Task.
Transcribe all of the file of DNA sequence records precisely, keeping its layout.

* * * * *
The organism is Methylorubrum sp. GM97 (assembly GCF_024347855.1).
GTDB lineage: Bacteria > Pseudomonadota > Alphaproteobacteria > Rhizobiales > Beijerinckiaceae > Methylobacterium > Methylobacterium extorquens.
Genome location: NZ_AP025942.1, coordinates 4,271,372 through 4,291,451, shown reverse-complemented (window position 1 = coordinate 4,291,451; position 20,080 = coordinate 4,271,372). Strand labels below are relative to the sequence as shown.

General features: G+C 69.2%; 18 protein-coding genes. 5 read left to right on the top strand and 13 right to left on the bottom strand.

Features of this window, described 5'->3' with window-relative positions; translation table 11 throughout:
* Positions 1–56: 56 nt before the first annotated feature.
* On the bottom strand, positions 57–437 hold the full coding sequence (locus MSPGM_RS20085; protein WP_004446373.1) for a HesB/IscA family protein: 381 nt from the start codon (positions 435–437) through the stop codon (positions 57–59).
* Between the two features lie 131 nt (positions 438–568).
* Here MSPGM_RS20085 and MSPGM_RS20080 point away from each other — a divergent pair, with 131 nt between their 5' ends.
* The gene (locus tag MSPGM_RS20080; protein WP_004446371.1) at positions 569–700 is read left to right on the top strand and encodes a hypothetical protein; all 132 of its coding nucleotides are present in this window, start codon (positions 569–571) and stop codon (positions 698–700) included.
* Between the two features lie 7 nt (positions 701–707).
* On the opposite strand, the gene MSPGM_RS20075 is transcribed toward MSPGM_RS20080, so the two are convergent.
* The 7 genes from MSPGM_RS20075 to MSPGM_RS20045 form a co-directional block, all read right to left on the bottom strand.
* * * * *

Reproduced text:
The organism is Methylorubrum sp. GM97 (assembly GCF_024347855.1).
GTDB lineage: Bacteria > Pseudomonadota > Alphaproteobacteria > Rhizobiales > Beijerinckiaceae > Methylobacterium > Methylobacterium extorquens.
Genome location: NZ_AP025942.1, coordinates 4,271,372 through 4,291,451, shown reverse-complemented (window position 1 = coordinate 4,291,451; position 20,080 = coordinate 4,271,372). Strand labels below are relative to the sequence as shown.

General features: G+C 69.2%; 18 protein-coding genes. 5 read left to right on the top strand and 13 right to left on the bottom strand.

Features of this window, described 5'->3' with window-relative positions; translation table 11 throughout:
* Positions 1–56: 56 nt before the first annotated feature.
* On the bottom strand, positions 57–437 hold the full coding sequence (locus MSPGM_RS20085; protein WP_004446373.1) for a HesB/IscA family protein: 381 nt from the start codon (positions 435–437) through the stop codon (positions 57–59).
* Between the two features lie 131 nt (positions 438–568).
* Here MSPGM_RS20085 and MSPGM_RS20080 point away from each other — a divergent pair, with 131 nt between their 5' ends.
* The gene (locus tag MSPGM_RS20080; protein WP_004446371.1) at positions 569–700 is read left to right on the top strand and encodes a hypothetical protein; all 132 of its coding nucleotides are present in this window, start codon (positions 569–571) and stop codon (positions 698–700) included.
* Between the two features lie 7 nt (positions 701–707).
* On the opposite strand, the gene MSPGM_RS20075 is transcribed toward MSPGM_RS20080, so the two are convergent.
* The 7 genes from MSPGM_RS20075 to MSPGM_RS20045 form a co-directional block, all read right to left on the bottom strand.